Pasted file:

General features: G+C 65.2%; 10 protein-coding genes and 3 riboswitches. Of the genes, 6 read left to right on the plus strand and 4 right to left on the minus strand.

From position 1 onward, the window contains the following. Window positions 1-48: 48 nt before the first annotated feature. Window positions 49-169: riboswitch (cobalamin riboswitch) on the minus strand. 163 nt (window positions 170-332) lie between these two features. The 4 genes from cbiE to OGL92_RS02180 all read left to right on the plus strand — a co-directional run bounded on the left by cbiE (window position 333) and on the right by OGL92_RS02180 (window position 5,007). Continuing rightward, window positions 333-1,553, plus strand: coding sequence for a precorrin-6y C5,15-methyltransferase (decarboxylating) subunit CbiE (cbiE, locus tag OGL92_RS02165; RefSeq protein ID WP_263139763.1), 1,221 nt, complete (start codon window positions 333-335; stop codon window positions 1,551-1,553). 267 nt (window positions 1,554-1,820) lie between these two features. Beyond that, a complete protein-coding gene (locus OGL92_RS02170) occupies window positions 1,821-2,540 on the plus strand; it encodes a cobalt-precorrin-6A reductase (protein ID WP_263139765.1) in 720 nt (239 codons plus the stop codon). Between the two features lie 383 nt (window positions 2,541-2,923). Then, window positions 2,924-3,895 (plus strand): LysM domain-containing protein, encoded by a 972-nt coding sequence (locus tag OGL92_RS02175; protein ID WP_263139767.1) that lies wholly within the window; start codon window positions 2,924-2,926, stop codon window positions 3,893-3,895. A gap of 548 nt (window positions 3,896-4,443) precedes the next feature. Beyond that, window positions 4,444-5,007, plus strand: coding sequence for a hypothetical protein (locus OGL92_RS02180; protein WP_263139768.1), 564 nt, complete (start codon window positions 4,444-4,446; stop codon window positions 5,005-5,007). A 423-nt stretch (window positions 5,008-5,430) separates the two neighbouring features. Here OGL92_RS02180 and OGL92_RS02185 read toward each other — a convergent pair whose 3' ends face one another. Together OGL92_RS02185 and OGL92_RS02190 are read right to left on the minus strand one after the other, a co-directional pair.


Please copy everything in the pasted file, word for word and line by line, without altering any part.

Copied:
General features: G+C 65.2%; 10 protein-coding genes and 3 riboswitches. Of the genes, 6 read left to right on the plus strand and 4 right to left on the minus strand.

From position 1 onward, the window contains the following. Window positions 1-48: 48 nt before the first annotated feature. Window positions 49-169: riboswitch (cobalamin riboswitch) on the minus strand. 163 nt (window positions 170-332) lie between these two features. The 4 genes from cbiE to OGL92_RS02180 all read left to right on the plus strand — a co-directional run bounded on the left by cbiE (window position 333) and on the right by OGL92_RS02180 (window position 5,007). Continuing rightward, window positions 333-1,553, plus strand: coding sequence for a precorrin-6y C5,15-methyltransferase (decarboxylating) subunit CbiE (cbiE, locus tag OGL92_RS02165; RefSeq protein ID WP_263139763.1), 1,221 nt, complete (start codon window positions 333-335; stop codon window positions 1,551-1,553). 267 nt (window positions 1,554-1,820) lie between these two features. Beyond that, a complete protein-coding gene (locus OGL92_RS02170) occupies window positions 1,821-2,540 on the plus strand; it encodes a cobalt-precorrin-6A reductase (protein ID WP_263139765.1) in 720 nt (239 codons plus the stop codon). Between the two features lie 383 nt (window positions 2,541-2,923). Then, window positions 2,924-3,895 (plus strand): LysM domain-containing protein, encoded by a 972-nt coding sequence (locus tag OGL92_RS02175; protein ID WP_263139767.1) that lies wholly within the window; start codon window positions 2,924-2,926, stop codon window positions 3,893-3,895. A gap of 548 nt (window positions 3,896-4,443) precedes the next feature. Beyond that, window positions 4,444-5,007, plus strand: coding sequence for a hypothetical protein (locus OGL92_RS02180; protein WP_263139768.1), 564 nt, complete (start codon window positions 4,444-4,446; stop codon window positions 5,005-5,007). A 423-nt stretch (window positions 5,008-5,430) separates the two neighbouring features. Here OGL92_RS02180 and OGL92_RS02185 read toward each other — a convergent pair whose 3' ends face one another. Together OGL92_RS02185 and OGL92_RS02190 are read right to left on the minus strand one after the other, a co-directional pair.